The native Mail app for iOS, one of the most commonly used apps by millions of iPhone owners around the world, contains a flaw that makes it vulnerable to attack by hackers, and has done so since 2012. Or so a security report published yesterday would have you believe.
The research term at ZecOps (a San Francisco-based "cybersecurity automation company") says the vulnerability "enables an attacker to remotely infect a device by sending emails that consume significant amount of memory". This "resource exhaustion" is possible with normal-seeming emails - it is not dependent on the size of the email.
Most alarmingly, the firm insists that, on iOS 13 at least, it enables 'zero-click' attacks; merely opening the Mail app in the background is enough to trigger the infection. In iOS 12 you may have to click on the email, although even here this won't be necessary if the hacker has control of the mail server.
ZecOps says the vulnerability has existed since iOS 6 in 2012. That such a significant flaw in such a widely used app could remain unpatched for so long seems scarcely believable, but this sort of thing is not unknown - the quantity of code on the average platform is so vast that companies often don't spot a flaw until security researchers (hopefully) or hackers (hopefully not) spot it for them.
The usual practice in white-hat circles is to inform the company quietly and not disclose the flaw publicly until it's fixed, so you don't lay users open to attack by newly informed hackers. That's only partly the case here: Apple has had time to issue a patch in the latest beta of iOS, but not in the public version. "If using a beta version is not possible," ZecOps airily advises, "consider disabling Mail application and use Outlook or Gmail that are not vulnerable."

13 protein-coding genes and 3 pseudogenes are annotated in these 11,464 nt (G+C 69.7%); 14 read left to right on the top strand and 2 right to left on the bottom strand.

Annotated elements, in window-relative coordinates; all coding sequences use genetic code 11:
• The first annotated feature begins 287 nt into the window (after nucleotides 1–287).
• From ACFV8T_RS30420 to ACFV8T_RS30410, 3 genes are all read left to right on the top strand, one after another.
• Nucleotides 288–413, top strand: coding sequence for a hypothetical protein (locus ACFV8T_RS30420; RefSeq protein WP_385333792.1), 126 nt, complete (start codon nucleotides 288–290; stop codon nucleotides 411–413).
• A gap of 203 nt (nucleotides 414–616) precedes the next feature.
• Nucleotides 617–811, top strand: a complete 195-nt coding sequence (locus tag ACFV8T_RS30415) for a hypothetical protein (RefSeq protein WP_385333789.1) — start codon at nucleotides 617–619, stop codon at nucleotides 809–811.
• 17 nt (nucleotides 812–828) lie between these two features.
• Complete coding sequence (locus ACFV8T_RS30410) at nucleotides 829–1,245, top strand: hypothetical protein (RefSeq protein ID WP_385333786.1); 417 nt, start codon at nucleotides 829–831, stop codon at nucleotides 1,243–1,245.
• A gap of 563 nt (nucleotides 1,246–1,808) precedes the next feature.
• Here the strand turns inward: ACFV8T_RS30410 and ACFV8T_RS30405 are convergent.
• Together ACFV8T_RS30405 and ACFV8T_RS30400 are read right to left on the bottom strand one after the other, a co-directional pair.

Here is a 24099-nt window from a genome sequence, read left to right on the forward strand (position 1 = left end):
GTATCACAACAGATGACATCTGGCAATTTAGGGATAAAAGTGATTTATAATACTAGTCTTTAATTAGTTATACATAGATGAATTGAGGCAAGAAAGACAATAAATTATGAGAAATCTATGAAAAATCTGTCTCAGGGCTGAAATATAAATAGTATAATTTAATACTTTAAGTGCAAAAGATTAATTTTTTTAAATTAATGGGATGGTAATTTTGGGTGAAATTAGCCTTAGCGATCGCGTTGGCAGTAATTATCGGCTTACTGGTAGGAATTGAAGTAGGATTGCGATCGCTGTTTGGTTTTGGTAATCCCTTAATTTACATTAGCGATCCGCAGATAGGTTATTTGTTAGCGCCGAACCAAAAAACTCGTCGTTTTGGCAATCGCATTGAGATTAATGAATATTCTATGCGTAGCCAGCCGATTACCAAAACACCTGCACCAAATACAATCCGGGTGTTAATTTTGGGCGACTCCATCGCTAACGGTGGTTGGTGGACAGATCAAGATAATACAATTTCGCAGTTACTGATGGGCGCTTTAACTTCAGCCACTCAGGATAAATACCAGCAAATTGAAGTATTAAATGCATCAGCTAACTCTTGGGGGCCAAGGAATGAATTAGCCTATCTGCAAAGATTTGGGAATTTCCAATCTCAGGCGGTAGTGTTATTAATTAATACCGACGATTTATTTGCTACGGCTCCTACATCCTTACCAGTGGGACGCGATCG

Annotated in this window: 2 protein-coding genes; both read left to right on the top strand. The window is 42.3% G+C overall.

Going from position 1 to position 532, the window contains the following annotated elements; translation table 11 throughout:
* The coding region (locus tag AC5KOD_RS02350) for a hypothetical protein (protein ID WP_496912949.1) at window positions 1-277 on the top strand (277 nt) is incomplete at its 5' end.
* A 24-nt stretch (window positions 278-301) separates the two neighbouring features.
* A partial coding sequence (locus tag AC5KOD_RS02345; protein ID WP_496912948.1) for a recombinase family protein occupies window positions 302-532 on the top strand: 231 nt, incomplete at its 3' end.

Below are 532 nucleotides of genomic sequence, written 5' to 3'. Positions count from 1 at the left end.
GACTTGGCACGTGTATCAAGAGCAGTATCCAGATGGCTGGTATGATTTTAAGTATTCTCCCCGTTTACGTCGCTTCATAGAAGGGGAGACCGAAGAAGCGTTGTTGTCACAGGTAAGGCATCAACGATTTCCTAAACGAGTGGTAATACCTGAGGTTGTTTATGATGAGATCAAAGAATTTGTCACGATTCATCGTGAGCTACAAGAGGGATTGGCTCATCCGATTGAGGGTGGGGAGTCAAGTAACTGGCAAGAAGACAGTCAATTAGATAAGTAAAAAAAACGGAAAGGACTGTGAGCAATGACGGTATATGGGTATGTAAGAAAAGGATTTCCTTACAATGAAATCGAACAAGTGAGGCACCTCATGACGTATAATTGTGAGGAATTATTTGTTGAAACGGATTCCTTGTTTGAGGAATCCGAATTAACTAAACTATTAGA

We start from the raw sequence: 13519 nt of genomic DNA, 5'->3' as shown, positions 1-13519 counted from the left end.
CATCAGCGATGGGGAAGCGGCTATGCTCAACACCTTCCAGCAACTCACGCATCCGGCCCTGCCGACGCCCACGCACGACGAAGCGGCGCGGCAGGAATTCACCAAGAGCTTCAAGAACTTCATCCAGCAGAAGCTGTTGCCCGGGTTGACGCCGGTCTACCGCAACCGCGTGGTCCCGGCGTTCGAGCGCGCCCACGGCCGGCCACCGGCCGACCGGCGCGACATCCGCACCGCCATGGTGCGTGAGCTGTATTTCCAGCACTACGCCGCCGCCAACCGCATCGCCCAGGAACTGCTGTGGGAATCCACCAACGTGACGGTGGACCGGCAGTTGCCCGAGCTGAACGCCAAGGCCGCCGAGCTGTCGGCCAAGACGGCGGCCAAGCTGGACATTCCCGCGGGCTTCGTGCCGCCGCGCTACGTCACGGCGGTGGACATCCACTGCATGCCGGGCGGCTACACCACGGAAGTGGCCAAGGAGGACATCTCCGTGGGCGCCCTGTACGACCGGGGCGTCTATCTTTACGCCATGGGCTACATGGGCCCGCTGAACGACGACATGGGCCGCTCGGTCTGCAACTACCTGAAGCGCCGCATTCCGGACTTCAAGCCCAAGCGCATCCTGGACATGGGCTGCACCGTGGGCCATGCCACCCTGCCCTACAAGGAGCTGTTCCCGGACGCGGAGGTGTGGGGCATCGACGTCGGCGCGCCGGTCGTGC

Not everyone is convinced by the revelation, however. As The Verge points out, ZecOps has not disclosed any evidence, ostensibly because of privacy concerns in some cases and in others because it believes emails have been remotely deleted by the attackers.
The firm does say, however, that a number of high-profile individuals have been successfully targeted by the attack. Among suspected targets it lists "Individuals from a Fortune 500 organisation in North America, an executive from a carrier in Japan, a VIP from Germany, MSSPs from Saudi Arabia and Israel, a journalist in Europe and an executive from a Swiss enterprise". It seems reasonable that the researchers would not want to name these individuals, but it's also not proof.
For advice on improving your device's protection against attacks like this, read our roundup of iPhone security tips. But if you're worried about malware, try not to be; nine times out of ten it will be something else like a misbehaving app or website. We have a tutorial showing How to remove a virus from an iPhone if the worst comes to the worst.
Apple has now responded to the discovery of the Mail security flaw - you can read about that here: Apple: Vulnerability in iOS Mail is harmless.